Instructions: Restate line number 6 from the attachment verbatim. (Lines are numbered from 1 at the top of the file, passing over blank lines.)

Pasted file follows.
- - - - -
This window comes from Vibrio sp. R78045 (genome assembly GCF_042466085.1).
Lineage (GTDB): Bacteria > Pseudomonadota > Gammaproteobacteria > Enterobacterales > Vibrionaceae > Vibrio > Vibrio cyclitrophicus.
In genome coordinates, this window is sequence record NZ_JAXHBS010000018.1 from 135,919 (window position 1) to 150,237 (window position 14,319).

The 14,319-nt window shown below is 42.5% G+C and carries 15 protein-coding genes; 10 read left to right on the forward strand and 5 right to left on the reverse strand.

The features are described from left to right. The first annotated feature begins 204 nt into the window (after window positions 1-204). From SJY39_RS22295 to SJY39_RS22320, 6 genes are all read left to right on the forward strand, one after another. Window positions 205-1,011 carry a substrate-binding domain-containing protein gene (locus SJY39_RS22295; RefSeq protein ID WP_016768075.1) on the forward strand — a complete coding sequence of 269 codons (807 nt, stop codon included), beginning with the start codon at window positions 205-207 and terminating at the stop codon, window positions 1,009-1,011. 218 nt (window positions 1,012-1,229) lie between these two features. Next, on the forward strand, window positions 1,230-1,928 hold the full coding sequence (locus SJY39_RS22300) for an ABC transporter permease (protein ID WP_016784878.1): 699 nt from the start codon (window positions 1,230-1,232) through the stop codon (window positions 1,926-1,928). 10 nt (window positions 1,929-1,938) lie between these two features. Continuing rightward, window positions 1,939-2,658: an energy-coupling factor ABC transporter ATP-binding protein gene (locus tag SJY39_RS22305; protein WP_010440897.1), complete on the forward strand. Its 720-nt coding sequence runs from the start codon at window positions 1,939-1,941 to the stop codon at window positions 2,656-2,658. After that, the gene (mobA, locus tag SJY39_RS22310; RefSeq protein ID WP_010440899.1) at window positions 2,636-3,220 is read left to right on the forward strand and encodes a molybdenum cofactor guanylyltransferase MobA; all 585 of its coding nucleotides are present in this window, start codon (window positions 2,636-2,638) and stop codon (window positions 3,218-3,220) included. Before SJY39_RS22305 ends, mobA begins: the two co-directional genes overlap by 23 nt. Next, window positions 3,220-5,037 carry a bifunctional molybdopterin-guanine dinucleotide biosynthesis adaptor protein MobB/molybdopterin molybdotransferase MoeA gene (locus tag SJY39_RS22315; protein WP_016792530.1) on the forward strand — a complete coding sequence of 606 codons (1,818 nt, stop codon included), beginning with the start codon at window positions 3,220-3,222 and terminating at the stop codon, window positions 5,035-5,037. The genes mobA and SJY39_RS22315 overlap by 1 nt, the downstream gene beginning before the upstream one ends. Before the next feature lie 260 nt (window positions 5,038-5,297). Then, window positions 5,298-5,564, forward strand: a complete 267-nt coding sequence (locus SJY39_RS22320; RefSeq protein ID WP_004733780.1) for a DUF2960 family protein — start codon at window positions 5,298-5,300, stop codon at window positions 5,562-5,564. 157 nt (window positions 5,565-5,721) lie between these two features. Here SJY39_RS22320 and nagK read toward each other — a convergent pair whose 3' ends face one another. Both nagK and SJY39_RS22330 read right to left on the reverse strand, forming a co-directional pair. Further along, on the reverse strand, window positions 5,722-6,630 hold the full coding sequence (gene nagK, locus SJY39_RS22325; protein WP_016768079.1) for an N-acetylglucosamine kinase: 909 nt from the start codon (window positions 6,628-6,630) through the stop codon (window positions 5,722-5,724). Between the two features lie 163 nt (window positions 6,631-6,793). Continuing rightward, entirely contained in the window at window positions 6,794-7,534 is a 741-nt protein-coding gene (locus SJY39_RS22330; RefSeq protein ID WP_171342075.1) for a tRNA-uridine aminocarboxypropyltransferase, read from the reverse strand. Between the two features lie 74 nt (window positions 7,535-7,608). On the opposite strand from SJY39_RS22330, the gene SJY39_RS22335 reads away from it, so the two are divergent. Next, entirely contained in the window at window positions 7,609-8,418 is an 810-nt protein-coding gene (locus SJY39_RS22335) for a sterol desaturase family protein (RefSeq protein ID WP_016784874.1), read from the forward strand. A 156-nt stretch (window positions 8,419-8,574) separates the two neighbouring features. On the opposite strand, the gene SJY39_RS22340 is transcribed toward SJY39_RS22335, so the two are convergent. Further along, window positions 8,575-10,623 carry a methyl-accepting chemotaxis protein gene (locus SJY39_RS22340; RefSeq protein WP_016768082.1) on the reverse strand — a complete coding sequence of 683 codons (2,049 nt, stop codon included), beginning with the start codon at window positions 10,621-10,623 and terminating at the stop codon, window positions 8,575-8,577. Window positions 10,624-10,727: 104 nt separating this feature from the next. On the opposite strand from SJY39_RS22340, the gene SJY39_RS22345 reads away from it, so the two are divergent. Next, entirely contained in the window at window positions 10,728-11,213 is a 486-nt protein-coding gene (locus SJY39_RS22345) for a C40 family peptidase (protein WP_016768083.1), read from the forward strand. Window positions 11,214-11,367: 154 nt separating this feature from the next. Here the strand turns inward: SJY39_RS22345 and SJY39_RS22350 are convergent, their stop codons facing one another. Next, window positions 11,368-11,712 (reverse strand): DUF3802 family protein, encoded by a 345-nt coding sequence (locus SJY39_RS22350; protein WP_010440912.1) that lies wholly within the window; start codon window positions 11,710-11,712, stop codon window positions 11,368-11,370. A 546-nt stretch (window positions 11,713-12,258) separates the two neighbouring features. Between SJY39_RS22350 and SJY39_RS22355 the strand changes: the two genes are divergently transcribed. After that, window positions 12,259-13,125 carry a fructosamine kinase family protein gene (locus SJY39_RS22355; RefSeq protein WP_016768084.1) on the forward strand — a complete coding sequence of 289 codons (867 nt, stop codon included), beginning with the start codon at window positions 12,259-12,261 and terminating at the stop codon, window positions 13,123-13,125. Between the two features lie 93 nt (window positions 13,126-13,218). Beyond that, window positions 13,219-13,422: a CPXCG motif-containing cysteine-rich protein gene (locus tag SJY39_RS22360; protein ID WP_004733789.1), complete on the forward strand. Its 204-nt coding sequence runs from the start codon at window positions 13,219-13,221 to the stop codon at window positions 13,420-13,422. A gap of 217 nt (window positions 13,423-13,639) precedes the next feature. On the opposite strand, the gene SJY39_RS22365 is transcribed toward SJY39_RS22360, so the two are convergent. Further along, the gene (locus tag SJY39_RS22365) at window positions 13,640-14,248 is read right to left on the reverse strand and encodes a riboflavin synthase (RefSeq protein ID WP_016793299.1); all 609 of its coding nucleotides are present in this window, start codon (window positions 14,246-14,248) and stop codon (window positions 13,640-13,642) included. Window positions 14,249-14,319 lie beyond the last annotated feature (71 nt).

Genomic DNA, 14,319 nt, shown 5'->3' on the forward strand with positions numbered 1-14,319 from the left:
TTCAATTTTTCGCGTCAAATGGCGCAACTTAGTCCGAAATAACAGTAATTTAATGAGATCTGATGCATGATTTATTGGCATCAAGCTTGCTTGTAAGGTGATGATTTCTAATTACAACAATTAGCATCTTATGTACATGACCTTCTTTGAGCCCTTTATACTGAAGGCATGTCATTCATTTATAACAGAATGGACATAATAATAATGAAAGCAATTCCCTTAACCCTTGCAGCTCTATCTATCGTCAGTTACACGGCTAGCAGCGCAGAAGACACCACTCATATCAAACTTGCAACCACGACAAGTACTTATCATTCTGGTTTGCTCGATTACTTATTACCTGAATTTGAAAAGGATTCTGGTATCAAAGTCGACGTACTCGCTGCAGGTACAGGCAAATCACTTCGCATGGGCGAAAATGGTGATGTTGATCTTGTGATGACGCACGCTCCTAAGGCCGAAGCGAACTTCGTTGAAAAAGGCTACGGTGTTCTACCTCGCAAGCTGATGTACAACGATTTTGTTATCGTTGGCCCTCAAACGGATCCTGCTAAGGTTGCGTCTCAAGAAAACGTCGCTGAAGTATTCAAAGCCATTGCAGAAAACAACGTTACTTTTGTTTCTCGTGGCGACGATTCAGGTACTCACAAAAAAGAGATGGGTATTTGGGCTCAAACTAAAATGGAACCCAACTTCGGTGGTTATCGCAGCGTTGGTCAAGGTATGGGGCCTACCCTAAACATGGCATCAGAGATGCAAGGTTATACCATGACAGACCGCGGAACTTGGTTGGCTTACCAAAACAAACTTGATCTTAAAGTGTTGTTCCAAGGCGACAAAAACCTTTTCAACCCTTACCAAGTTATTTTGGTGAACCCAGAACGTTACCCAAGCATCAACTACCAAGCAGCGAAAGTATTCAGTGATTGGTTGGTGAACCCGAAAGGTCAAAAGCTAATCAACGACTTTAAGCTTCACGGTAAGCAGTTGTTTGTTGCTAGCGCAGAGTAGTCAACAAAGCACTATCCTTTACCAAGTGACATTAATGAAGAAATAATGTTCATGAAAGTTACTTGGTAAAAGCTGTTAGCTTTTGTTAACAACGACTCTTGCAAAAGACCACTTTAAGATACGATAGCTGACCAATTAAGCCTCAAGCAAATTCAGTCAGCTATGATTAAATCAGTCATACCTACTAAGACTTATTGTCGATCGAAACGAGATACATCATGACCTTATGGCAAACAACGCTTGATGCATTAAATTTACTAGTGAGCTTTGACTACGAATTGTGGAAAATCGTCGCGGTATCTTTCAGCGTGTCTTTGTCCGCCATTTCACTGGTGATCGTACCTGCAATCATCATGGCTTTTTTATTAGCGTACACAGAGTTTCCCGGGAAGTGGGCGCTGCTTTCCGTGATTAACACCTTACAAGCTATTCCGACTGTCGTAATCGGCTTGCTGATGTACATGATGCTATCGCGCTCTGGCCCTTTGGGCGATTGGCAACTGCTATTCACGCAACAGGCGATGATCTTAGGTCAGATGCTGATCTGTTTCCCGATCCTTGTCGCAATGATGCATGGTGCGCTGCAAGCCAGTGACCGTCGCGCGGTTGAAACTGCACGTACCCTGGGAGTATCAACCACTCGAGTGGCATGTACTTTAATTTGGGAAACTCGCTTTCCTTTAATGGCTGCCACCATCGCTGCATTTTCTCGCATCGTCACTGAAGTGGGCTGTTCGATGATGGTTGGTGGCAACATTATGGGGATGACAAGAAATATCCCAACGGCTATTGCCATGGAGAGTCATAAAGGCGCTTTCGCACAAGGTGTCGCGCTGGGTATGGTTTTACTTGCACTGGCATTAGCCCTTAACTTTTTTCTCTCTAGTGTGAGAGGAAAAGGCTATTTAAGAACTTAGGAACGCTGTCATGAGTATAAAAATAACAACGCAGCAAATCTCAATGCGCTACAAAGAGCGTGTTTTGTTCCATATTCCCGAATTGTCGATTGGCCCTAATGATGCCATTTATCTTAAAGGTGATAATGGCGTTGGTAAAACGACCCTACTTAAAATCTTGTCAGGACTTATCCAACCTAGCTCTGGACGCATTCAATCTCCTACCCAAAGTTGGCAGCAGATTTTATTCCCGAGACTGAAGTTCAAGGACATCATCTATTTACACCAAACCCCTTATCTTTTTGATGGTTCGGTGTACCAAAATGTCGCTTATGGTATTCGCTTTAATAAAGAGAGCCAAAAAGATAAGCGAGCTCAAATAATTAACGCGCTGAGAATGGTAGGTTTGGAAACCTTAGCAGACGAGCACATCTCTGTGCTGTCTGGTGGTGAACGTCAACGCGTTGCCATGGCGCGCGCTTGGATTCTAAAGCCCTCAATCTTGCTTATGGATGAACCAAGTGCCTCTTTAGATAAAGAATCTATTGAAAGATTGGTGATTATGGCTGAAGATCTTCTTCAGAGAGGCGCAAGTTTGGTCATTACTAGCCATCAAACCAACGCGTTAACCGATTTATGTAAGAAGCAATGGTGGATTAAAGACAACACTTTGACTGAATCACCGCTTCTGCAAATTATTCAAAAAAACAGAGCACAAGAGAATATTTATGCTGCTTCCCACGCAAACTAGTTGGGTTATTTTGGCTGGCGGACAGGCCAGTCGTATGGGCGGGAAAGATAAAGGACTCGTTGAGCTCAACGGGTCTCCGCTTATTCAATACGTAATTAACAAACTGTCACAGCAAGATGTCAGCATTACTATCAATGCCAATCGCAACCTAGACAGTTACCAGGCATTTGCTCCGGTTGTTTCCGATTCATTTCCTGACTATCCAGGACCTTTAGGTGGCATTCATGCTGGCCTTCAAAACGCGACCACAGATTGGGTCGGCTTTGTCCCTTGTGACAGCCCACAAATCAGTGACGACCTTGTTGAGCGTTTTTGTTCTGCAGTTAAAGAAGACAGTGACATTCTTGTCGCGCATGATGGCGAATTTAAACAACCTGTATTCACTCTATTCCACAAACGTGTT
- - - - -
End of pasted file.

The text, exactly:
Genomic DNA, 14,319 nt, shown 5'->3' on the forward strand with positions numbered 1-14,319 from the left: